One change we made this year: we swapped our heavy 2" thick Therm-a-Rest Deluxe LEs out for lighter Therm-a-Rest Prolites. We did carry some 5 mm CCF as well.
Trekking Poles: some people carry them, but we found they mainly got in the way.
Alpine clothing: yes, I do advise having enough clothing to be able to handle a storm. It can happen. In fact, the first day/night on the Haute Route saw a bad snow storm catch us at the col at 2,000 m. Some creeks flooded and we were not able to take the route we wanted, so we had to retreat down to Le Peuty (spelling?) – which we reached at 8 pm. It upset quite a few trips infact. Ah well…
You may see that most Europeans always carry a good jacket – even if that is all they have.
Shoes – New Balance 875s – very light. They went well. See
With Darn Tough Vermont boot socks – wonderful.
CheersDec 7, 2009 at 8:42 am #1551070
All great info and it is much appreciated! You rock!Dec 7, 2009 at 9:00 am #1551077
Sounds like a wonderful trip. Perhaps you and Joe will be looking for a hilly late spring or early summer warm up trip?
Also, it might be worthwhile talking to Rod and/or Sharon Johnson (Midwest Mountaineering) … they've given talks about doing that route self guided.Dec 7, 2009 at 6:22 pm #1551293
Spring training hike? SHT? Heck yeah! Name the weekend, Jim, and we'll be there.
Thanks for the tip about Rod and Sharon. I'll follow up on that.
We're also thinking about the Brooks Range in Alaska. That would be a totally different kind of trip. More bear spray, less humming tunes from the Sound of Music.Mar 19, 2010 at 3:57 pm #1588411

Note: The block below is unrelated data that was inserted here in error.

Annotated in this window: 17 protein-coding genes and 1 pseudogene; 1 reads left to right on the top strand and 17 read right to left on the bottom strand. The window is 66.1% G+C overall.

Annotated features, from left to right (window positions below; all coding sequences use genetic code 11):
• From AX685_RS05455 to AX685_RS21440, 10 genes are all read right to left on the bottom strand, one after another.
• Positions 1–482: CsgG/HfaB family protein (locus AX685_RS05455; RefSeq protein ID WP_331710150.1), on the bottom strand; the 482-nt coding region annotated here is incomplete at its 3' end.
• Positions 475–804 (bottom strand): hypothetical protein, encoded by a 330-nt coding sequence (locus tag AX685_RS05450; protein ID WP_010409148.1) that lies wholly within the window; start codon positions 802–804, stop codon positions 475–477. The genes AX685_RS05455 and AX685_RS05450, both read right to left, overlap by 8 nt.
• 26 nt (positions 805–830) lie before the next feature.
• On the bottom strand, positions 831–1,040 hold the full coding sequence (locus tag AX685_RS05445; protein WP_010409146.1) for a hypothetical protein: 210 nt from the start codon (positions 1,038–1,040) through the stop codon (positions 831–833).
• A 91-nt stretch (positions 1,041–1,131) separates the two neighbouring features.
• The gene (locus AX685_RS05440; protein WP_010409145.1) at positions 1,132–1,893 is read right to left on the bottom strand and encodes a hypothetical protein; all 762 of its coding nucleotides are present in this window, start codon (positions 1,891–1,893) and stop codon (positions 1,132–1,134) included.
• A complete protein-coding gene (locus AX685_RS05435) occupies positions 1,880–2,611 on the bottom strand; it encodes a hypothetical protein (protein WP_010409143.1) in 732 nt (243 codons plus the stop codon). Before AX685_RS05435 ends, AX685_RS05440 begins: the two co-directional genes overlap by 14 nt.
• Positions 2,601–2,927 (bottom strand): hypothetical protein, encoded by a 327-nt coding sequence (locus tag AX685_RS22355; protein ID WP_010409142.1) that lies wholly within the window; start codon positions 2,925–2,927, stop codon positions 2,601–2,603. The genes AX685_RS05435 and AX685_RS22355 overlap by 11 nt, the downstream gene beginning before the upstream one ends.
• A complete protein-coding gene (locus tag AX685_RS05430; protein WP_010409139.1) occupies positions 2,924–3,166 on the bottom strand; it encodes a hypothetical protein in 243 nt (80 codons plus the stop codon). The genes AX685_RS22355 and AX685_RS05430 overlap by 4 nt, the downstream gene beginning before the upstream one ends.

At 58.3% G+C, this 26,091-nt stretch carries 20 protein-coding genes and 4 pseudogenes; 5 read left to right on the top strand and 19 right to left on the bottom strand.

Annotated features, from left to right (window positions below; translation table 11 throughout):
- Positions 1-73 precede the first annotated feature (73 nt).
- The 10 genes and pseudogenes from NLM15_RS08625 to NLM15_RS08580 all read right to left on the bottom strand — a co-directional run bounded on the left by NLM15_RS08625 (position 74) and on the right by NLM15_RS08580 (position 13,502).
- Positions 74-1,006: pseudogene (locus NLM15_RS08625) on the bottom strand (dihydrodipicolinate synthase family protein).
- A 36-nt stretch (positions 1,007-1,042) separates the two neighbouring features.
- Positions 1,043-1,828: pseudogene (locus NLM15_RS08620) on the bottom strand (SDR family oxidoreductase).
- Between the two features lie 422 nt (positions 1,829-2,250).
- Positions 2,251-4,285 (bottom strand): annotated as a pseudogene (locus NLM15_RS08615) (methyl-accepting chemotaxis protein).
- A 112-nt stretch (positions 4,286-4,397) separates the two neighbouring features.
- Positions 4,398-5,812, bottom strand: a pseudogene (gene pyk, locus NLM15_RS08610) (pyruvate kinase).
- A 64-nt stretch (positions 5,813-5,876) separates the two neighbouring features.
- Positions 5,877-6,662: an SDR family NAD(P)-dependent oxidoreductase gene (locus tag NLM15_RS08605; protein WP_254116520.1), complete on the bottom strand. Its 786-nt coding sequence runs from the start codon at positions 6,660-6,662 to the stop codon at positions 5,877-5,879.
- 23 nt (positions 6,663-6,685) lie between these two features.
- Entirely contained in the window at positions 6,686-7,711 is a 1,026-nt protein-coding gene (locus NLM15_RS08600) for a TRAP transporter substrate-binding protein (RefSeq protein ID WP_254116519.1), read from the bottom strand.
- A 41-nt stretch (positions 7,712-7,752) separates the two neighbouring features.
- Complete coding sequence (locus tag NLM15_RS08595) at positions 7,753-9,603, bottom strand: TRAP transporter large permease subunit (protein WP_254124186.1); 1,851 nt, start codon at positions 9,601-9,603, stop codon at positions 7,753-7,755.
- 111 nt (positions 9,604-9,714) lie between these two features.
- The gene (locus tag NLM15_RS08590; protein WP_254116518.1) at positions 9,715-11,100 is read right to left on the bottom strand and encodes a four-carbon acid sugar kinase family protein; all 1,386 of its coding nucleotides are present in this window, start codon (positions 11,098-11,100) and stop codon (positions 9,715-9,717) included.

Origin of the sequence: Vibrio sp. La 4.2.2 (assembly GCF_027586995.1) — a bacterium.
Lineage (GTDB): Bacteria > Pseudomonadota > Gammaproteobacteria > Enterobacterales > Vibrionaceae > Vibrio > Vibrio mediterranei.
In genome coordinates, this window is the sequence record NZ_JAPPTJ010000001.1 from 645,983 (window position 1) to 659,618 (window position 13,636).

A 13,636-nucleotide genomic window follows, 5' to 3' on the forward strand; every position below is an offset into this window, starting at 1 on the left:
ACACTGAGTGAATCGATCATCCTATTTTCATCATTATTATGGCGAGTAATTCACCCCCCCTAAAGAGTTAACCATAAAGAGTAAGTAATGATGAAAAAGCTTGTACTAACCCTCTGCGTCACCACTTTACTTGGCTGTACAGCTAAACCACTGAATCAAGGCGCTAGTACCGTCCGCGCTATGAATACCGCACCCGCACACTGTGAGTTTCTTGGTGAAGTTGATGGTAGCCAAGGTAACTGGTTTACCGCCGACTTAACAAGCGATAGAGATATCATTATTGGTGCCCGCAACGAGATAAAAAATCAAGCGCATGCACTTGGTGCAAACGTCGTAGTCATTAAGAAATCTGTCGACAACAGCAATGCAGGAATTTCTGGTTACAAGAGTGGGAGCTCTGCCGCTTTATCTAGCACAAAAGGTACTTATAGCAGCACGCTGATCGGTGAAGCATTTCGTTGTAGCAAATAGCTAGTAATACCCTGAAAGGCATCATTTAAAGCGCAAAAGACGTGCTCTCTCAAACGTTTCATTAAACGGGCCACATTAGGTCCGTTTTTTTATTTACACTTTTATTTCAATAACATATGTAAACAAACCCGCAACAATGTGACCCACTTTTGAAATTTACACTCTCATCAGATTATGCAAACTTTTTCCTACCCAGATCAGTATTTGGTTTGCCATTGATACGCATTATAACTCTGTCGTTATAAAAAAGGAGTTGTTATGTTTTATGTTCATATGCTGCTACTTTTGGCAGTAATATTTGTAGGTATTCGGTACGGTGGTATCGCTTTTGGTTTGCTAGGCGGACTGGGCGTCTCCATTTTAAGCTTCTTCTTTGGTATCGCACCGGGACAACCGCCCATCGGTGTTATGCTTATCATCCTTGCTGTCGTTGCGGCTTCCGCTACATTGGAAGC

this is my first visit here but I saw this thread and am hoping that someone will be able to provide some insight!
We're planning to walk the Haute Route (Chamonix-Zermatt) in June this year and were keen to camp as much as possible (preferably not in big camp grounds with swimming pools etc).
I noticed that you mentioned "camping high". Did you ask permission and camp next to cabanes or did you just camp off the track out of view and hope no one cared? I heard that in Switzerland camping can be a bit of an issue.
Views and suggestions for camping spots appreciated!
BernieMar 19, 2010 at 5:51 pm #1588487
@ramblerLocale: On the AT in VA
Although it has been many tyears since I visited Saas-Fe, hike over ther from Zermatt if you can. It is an easy, beautiful day hike.Jun 17, 2010 at 1:04 am #1620856
I am hiking C-Z beginning on 20 Jun and arriving at Zermatt on 3 Jul.
My wife had to unexpectedly drop out of the hike, so I am looking for individuals or small groups to hike along side.
I am US military stationed in Belgium, so I will fly from Brussels to Geneva and train/bus the remainder of the trip to Chamonix.
Anyone know of anything during this time frame?
SRWJun 17, 2010 at 3:52 am #1620866
@butukiLocale: Kanto Plain, Japan
Steve, all the information above is great. I hiked the Tour de Mont Blanc in 2007, alone, and only spent some of the time completely on my own. You will meet so many people along the way that you will rarely be alone. In the evenings, if you feel the camping will be too lonely, just reserve a space at a refuge and you will meet all the people you could ever hope for. I ended up walking with quite a few different groups and making some long-lasting friendships.Jul 5, 2011 at 8:35 pm #1756333
I need to forward a bag from Chamonix to the hotel I'll stay at in Zermatt following my trek. What's the best way to do this? Has anyone ever had issues doing it (i.e., lost luggage)?
Thanks in advance.Jul 9, 2011 at 5:48 am #1757435